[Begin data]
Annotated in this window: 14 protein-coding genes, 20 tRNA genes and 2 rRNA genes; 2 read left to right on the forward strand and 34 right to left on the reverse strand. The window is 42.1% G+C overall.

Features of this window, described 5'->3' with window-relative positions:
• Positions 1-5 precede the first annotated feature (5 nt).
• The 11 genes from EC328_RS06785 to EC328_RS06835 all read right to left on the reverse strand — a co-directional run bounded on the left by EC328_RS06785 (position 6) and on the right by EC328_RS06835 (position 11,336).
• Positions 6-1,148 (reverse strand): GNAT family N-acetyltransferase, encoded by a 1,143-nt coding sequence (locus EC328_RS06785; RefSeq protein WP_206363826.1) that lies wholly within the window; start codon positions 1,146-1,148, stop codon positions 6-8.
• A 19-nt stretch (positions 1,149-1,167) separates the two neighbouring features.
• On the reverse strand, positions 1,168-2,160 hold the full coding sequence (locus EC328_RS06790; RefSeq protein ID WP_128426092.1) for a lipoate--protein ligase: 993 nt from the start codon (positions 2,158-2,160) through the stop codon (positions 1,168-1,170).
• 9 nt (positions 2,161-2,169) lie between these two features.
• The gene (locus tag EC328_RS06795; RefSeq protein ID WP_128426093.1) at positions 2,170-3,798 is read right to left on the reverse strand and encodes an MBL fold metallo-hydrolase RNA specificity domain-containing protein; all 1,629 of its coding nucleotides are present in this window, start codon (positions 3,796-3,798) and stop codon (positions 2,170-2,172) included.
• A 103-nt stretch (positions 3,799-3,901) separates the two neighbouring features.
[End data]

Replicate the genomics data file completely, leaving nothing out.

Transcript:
Annotated in this window: 14 protein-coding genes, 20 tRNA genes and 2 rRNA genes; 2 read left to right on the forward strand and 34 right to left on the reverse strand. The window is 42.1% G+C overall.

Features of this window, described 5'->3' with window-relative positions:
• Positions 1-5 precede the first annotated feature (5 nt).
• The 11 genes from EC328_RS06785 to EC328_RS06835 all read right to left on the reverse strand — a co-directional run bounded on the left by EC328_RS06785 (position 6) and on the right by EC328_RS06835 (position 11,336).
• Positions 6-1,148 (reverse strand): GNAT family N-acetyltransferase, encoded by a 1,143-nt coding sequence (locus EC328_RS06785; RefSeq protein WP_206363826.1) that lies wholly within the window; start codon positions 1,146-1,148, stop codon positions 6-8.
• A 19-nt stretch (positions 1,149-1,167) separates the two neighbouring features.
• On the reverse strand, positions 1,168-2,160 hold the full coding sequence (locus EC328_RS06790; RefSeq protein ID WP_128426092.1) for a lipoate--protein ligase: 993 nt from the start codon (positions 2,158-2,160) through the stop codon (positions 1,168-1,170).
• 9 nt (positions 2,161-2,169) lie between these two features.
• The gene (locus tag EC328_RS06795; RefSeq protein ID WP_128426093.1) at positions 2,170-3,798 is read right to left on the reverse strand and encodes an MBL fold metallo-hydrolase RNA specificity domain-containing protein; all 1,629 of its coding nucleotides are present in this window, start codon (positions 3,796-3,798) and stop codon (positions 2,170-2,172) included.
• A 103-nt stretch (positions 3,799-3,901) separates the two neighbouring features.